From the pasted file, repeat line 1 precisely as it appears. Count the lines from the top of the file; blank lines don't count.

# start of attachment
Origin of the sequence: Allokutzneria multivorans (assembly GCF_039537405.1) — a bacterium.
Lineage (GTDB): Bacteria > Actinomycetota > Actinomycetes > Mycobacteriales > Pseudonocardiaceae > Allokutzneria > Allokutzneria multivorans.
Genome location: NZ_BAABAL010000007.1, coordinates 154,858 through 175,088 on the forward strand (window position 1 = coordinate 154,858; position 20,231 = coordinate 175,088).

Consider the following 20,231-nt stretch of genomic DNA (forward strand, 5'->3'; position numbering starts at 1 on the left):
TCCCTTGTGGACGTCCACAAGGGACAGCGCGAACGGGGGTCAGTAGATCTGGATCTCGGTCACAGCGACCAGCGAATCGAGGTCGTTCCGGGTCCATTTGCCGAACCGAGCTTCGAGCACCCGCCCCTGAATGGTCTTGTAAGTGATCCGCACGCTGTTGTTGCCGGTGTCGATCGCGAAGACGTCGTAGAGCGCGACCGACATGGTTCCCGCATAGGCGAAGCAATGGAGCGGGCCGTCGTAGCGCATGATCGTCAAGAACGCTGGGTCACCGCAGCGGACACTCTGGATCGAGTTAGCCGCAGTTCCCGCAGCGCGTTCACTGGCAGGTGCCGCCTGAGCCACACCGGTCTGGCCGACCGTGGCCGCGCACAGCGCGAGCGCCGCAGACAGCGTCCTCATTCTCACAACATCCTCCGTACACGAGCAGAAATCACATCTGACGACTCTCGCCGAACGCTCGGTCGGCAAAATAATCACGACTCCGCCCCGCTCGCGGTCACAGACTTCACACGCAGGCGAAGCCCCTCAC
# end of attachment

Origin of the sequence: Allokutzneria multivorans (assembly GCF_039537405.1) — a bacterium.